It is possible to end hunger in this country.

The missing pieces of the puzzle are a wide recognition that hunger is a serious problem and an unconditional commitment to feed everyone. Fortunately, President Obama recognizes that hunger is a problem in this country. We need that same recognition from the Governors of all 50 states. The talking heads on television need to talk about hunger. Businesses need to let us know that hungry people are not ready to work. Colleges and universities need to make hunger awareness part of their curriculum. Our military needs to acknowledge that hungry Americans are not prepared to serve their country.

When everyone is aware of the damage hunger is doing to our country, we need to make the commitment to feed everyone. And it has to be unconditional. No judging who is deserving of food assistance. And I mean no judging. We seem to spend a lot of time judging people these days, whether it’s their political views, socioeconomic status, how they use their money (or don’t), what kind of car they drive, or what kind of music they listen to. This will take time, effort and persistence, driving towards a clear, understandable goal – but isn’t that what leaders are supposed to do?

Existing federal and state anti-hunger programs, like SNAP (formerly food stamps ) and WIC can ensure food security for everyone in this country if we stop the judging, and shift existing resources to the right places. I won’t get into the details here. Check out for a deeper dive.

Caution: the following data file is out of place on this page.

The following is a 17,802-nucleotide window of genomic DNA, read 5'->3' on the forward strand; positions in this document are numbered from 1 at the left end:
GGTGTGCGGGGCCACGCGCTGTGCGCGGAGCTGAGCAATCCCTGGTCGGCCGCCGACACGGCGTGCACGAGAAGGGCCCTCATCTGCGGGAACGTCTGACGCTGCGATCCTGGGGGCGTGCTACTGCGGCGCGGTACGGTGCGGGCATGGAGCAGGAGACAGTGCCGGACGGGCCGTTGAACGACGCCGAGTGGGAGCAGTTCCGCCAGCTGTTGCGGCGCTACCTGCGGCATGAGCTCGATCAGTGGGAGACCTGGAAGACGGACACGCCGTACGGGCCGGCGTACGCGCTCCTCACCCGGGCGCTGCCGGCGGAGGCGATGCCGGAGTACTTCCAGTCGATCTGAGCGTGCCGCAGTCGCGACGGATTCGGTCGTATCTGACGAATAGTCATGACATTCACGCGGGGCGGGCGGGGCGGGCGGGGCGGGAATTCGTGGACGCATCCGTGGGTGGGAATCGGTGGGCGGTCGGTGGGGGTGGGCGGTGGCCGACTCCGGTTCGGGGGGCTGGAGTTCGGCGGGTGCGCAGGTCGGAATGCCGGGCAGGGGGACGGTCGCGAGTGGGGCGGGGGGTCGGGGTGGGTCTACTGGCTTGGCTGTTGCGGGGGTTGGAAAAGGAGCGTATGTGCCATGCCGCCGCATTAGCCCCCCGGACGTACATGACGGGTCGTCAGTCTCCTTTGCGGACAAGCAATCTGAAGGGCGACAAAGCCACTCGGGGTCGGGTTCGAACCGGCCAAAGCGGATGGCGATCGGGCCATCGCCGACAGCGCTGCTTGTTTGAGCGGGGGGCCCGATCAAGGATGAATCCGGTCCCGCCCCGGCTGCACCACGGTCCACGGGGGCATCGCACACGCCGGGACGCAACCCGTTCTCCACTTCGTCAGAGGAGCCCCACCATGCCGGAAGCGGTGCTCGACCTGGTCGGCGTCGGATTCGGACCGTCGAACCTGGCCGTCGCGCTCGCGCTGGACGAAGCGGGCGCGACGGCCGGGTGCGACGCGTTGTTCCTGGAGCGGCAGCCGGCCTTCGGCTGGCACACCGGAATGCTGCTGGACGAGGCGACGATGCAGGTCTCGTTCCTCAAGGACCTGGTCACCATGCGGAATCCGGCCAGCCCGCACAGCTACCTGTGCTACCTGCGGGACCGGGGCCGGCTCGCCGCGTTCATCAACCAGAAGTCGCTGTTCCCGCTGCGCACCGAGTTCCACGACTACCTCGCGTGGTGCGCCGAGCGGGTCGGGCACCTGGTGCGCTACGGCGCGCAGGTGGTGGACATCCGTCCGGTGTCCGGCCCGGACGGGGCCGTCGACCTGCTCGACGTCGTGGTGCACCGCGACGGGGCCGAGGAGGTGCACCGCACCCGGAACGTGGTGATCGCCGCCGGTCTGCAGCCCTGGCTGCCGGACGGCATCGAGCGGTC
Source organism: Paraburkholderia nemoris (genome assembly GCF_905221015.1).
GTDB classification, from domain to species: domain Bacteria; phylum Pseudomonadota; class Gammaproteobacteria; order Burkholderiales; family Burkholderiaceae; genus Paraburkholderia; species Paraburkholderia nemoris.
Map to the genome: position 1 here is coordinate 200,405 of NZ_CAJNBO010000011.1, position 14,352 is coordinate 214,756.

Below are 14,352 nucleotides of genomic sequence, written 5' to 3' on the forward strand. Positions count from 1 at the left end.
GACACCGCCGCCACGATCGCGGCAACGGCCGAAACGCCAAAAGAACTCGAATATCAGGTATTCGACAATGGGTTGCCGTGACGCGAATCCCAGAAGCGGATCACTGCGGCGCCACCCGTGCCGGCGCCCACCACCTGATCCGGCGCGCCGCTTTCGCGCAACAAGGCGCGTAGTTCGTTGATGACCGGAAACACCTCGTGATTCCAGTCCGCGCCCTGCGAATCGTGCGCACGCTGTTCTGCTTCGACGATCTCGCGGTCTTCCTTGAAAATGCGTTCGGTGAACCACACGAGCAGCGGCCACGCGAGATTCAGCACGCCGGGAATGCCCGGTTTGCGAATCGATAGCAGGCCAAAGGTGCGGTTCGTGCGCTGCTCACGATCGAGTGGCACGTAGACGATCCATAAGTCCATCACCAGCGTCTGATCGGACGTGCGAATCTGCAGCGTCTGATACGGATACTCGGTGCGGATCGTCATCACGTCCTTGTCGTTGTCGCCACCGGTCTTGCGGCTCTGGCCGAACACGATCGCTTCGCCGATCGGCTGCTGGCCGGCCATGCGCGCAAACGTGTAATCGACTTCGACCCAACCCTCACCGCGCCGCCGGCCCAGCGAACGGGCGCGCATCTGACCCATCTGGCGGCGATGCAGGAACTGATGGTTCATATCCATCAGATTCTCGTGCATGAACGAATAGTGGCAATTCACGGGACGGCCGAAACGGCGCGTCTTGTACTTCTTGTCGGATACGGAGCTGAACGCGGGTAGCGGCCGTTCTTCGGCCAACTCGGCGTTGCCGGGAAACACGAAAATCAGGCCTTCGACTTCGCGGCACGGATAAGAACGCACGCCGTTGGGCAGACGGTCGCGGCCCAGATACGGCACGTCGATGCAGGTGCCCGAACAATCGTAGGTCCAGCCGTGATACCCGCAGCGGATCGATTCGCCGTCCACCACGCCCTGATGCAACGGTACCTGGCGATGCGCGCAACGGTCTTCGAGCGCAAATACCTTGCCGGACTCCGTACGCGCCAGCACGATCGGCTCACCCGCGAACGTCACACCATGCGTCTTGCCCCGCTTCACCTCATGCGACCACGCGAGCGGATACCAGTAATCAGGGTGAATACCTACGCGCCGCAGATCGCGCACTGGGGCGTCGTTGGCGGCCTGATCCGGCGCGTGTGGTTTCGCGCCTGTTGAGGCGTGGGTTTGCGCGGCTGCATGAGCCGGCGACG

But we’re not all leaders in eliminating hunger, writing reports and making policy. Most of us just need to know what we can do today that is within our abilities and means. Enter Hunger Action Month. Each state participates by letting people know what they can do every day to move us toward a hunger-free America. You can take “The Pledge,” pick apples for donation to the Vermont Foodbank, have your book club read a book about hunger. In fact, there are “30 Ways in 30 Days” you can help. Visit the Vermont Foodbank at to learn more.

It may seem like taking a pledge, reading a book or making a donation to the Vermont Foodbank won’t end hunger – and it most likely won’t – but if one thousand people did it we’d have a start, and if they each convinced a friend, and they each convinced a friend and so on, well, pretty soon we’d have a solution.

  • “Justice” feels like a big word these days, no matter what word precedes it: food, health, racial, economic, migrant, equal . . . I could go on. In digging into the meaning of “justice,” I am left unsatisfied because the definitions and descriptions feel subjective and kind of squishy.

  • For the first time in a long time, I’m feeling optimistic. The American Rescue Plan Act (ARP), passed by Congress and signed on March 11 by President Biden, brings much needed support to families hit hard economically by the pandemic.

  • Oppression and Hunger A post by Vermont Foodbank CEO, John Sayles June 1, 2020 –As we wake up to another morning of news about demonstrations across the country, it’s time[...]